As I’ve since learned, that ‘creepy picture’ is actually a sculpture created by Keisuke Aisawa in 2016. Regular readers of this blog will know that I’m a bit of a horror aficionado, so maybe I’m in a unique cohort that would recognize ‘Momo’ from past creepypasta-associated links, stories, videos, etc. For those of you not familiar with creepypasta, think amateur fiction meets those chain letter short stories we used to get emailed to us back in the 90s. The point is that Momo (the sculpture) and her story (i.e. persuading vulnerable people into self-harming) had been doing the rounds online for a while now at this stage, and is far from unique (e.g. Blue Whale, a.k.a. the Russian Suicide Game). So, based on this impression, if this Momo Challenge was coercing children into self-harming, then why is it only coming to the public eye now?
I wouldn’t be surprised.
Children are impressionable – sure. But, are they so impressionable that they could be coerced into something like this? Well, we’ve all heard horror stories of children consuming bleach and other substances from under the sink. So, it’s plausible out of ignorance; but, even if they’ve been taught not to, that’s still not a guarantee – look at what teens (and some adults) were doing with detergent pods a few years back (which notably, also started as a hoax and, subsequently, became something with which people actually engaged… ‘ironically’). Mix ignorance and a lack of parental guidance and the Momo story seemed scarily plausible and, sadly, wouldn’t have surprised me.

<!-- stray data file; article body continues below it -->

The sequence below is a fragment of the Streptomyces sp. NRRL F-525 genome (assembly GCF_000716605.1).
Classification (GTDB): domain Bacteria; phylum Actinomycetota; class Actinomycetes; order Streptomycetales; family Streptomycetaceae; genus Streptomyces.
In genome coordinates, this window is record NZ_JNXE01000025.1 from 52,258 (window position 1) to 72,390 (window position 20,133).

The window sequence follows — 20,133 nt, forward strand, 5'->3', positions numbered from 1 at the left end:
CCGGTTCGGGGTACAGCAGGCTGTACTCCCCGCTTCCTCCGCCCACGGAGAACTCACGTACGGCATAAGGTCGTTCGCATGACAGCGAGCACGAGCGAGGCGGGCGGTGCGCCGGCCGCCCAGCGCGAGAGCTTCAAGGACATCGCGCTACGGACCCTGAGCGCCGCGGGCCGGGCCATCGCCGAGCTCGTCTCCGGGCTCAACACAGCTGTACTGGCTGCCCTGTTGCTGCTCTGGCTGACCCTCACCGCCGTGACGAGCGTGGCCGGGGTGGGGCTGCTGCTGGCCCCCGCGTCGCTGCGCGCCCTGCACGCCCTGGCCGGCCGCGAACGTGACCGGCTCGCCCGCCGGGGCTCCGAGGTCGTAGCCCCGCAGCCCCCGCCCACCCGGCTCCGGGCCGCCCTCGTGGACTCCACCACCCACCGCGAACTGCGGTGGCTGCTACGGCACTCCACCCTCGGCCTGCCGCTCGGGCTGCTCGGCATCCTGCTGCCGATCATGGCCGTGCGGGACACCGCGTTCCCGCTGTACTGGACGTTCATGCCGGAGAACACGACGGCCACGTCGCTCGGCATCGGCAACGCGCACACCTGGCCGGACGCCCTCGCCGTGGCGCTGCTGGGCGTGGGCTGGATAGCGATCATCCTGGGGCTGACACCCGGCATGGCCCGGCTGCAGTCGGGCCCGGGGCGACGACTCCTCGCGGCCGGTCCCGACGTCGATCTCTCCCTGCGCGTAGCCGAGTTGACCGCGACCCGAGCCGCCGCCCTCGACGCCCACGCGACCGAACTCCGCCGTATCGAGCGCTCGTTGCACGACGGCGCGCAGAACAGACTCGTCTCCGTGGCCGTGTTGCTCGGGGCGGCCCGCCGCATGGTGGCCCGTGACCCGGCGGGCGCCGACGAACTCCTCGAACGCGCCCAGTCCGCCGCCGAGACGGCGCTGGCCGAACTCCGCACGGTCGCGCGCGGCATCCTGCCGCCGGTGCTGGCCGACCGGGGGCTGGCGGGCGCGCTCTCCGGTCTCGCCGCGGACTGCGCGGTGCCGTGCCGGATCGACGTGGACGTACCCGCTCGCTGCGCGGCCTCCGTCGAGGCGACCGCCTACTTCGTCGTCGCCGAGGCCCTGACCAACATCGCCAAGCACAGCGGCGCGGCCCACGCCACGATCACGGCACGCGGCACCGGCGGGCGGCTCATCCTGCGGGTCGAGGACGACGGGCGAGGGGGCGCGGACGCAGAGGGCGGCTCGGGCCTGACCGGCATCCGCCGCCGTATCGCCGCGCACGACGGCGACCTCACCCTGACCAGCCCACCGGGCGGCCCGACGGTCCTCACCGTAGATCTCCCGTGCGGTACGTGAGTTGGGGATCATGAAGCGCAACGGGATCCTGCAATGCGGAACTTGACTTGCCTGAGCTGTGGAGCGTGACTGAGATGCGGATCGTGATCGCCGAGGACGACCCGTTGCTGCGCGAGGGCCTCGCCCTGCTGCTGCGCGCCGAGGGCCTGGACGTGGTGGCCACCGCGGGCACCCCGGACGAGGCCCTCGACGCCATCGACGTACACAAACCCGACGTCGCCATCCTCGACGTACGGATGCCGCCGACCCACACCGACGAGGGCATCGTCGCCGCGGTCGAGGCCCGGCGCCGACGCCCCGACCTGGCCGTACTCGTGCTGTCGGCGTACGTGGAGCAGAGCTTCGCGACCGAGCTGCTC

What did surprise me…
After my first impressions, I looked it up. Though it wouldn’t have surprised me, none of it seemed legitimate – just a bunch of horror stories that we’d heard before, mixed together; a slew of ‘various versions’ of it; no clear cut examples; vague descriptions here and there; and no evidence of suicides and self-inflicted injuries. But, what did surprise me was the extent of how it took off and, more so, why parents didn’t look into the credibility of this report sooner. Even when parents did look it up, they still fell prey to the hoax. For example, some parents reported their children getting upset over all the talk of ‘Momo’ and, upon searching for it online, got caught up in the hysteria. They found the scare-mongering and that seemed to drown out the need for any actual evidence. Again, these reactions were in large part emotionally-driven. Regular readers of this blog will know that one of the most important rules for critical thinking is to leave our emotions out of it; a perspective consistent with a large body of research on the negative impact of emotion on decision-making (e.g. Kahneman and Frederick, 2002; Slovic et al., 2002; Strack, Martin, and Schwarz, 1988).